What most Americans remember of the Black Panther Party are the stars of the group: Huey P. Newton, Bobby Seale, and Eldridge Cleaver. But of the thousands of Black Panthers, two thirds were women, working behind the scenes, running the social programs of the party. Author Judy Juanita was one of those women. She joined the Black Panther Party in its early days in the mid-1960s, and tells us what drew her to the group.
In the ’60s, people were looking at end-of-the-world scenarios with the atomic bomb and the Cold War. “Tricky Dick” Nixon got elected during this period, and the Vietnam War was ongoing. Women who were graduating college, Hillary Clinton’s generation, were saying, “I’m not going to have any children because I don’t want to bring a child into this world.” That was the most popular type of valedictorian speech at the women’s colleges at the time.
People had a very anti-government sentiment—we weren’t expecting the government to respond. No, all of those changes happened gradually over the next couple of decades. They didn’t happen right away. Instead of being frustrated, people had an attitude of resistance. The government was the antagonist. The American counterculture, we were the protagonists.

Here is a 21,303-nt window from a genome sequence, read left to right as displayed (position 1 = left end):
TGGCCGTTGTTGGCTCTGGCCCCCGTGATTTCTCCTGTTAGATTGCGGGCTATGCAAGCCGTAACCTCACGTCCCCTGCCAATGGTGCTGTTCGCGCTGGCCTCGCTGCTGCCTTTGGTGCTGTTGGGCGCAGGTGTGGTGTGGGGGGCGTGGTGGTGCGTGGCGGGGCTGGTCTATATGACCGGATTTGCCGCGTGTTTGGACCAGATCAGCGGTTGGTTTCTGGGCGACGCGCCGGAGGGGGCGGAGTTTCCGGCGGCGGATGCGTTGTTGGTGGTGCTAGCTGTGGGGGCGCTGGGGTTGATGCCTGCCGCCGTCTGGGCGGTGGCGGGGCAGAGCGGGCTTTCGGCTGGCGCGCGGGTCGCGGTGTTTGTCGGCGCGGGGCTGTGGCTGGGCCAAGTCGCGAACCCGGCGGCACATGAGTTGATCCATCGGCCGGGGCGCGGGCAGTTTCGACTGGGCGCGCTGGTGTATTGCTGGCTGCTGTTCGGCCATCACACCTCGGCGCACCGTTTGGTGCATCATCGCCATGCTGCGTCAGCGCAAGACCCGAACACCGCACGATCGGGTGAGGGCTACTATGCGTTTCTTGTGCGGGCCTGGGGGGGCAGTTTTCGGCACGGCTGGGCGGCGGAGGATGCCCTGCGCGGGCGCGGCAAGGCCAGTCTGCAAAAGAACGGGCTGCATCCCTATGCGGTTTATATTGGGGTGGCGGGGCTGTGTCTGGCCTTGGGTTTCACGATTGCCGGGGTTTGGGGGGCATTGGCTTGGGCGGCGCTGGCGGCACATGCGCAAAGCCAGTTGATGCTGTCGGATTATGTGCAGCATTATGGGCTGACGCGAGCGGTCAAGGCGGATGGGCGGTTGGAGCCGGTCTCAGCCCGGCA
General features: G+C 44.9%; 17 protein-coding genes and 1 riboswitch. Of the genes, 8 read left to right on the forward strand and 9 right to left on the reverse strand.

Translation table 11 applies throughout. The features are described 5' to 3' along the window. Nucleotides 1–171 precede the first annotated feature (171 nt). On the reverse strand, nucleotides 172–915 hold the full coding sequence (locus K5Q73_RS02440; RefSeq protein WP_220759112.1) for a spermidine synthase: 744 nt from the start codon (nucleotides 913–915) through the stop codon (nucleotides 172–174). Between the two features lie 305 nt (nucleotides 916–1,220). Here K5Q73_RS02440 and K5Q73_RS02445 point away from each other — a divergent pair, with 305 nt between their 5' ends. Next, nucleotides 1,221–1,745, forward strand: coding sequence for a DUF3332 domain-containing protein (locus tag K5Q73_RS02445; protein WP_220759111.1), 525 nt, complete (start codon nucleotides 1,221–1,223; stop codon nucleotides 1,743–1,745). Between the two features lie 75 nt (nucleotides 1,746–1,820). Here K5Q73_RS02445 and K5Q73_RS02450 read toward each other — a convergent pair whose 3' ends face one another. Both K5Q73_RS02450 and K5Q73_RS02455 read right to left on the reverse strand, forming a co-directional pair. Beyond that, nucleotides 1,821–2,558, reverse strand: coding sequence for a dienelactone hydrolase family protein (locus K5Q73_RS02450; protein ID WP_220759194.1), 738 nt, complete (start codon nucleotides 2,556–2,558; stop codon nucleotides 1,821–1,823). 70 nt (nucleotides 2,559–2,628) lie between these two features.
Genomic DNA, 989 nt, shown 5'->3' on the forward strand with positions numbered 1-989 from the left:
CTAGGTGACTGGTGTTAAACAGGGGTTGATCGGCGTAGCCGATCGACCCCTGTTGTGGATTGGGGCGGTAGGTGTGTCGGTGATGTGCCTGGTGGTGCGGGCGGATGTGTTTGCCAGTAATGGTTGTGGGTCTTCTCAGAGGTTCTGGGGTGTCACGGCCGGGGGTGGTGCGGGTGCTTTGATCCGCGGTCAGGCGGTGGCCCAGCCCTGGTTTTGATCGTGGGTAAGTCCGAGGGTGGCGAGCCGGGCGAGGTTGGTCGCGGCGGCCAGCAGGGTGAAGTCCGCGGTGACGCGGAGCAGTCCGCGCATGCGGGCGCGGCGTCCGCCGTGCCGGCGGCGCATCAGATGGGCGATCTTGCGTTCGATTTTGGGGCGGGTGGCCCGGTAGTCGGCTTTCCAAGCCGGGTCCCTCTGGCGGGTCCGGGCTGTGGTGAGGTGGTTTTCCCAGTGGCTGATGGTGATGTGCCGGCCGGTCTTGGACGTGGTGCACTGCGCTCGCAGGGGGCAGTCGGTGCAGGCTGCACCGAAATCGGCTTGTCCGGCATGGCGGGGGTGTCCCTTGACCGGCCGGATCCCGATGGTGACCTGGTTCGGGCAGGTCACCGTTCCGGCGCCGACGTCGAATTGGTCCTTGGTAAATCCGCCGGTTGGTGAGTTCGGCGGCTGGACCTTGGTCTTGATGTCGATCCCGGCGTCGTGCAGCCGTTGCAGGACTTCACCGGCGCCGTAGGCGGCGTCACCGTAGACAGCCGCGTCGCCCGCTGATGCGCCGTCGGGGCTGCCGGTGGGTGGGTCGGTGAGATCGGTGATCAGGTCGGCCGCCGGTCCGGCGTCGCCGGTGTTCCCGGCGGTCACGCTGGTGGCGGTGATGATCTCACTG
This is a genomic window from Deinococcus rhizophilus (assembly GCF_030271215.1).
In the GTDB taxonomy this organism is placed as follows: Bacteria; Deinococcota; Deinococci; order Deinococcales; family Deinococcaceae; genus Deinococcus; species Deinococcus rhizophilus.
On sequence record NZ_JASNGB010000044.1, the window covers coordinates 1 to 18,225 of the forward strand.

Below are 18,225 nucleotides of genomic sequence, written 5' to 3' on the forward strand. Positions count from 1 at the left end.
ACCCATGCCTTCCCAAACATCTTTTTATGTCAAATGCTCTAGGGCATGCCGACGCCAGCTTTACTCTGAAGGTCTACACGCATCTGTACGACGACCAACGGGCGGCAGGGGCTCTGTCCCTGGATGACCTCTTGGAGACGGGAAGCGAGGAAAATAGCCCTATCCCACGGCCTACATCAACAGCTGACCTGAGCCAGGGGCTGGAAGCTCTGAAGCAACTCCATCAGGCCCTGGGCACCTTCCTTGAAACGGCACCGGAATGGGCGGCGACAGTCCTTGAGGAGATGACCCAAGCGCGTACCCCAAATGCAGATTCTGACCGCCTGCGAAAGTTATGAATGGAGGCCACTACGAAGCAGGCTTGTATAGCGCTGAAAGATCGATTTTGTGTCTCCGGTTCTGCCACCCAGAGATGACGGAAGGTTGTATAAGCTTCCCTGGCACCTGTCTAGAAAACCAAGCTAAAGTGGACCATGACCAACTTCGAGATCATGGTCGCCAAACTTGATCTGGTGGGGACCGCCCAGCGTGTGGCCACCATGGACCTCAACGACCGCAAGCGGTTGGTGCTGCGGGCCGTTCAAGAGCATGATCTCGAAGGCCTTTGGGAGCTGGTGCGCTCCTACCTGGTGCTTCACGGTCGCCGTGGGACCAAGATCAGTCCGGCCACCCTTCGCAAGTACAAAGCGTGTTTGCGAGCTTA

That’s really what the ’60s were about: We were good students. We said, “Wait a minute, something’s not right here. We’re not getting the complete story.” The desire to get the complete story came from the Civil Rights Movement and then the Vietnam War. Blacks wanted to investigate, “What’s happening with our civil rights?” And the white kids were coming out of the “Mad Men” era and saying, “Something’s not right here. We’ve been carrying on war like this continuously, using the great phrase ‘Manifest Destiny,’ and we’ve been slaughtering people since forever.” After World War I and World War II, we could question, “Wait a minute, what was so great about the war? What about the people who died?”
Get a short course on the Black Panther Party from insider Judy Juanita, in an interview at Collectors Weekly.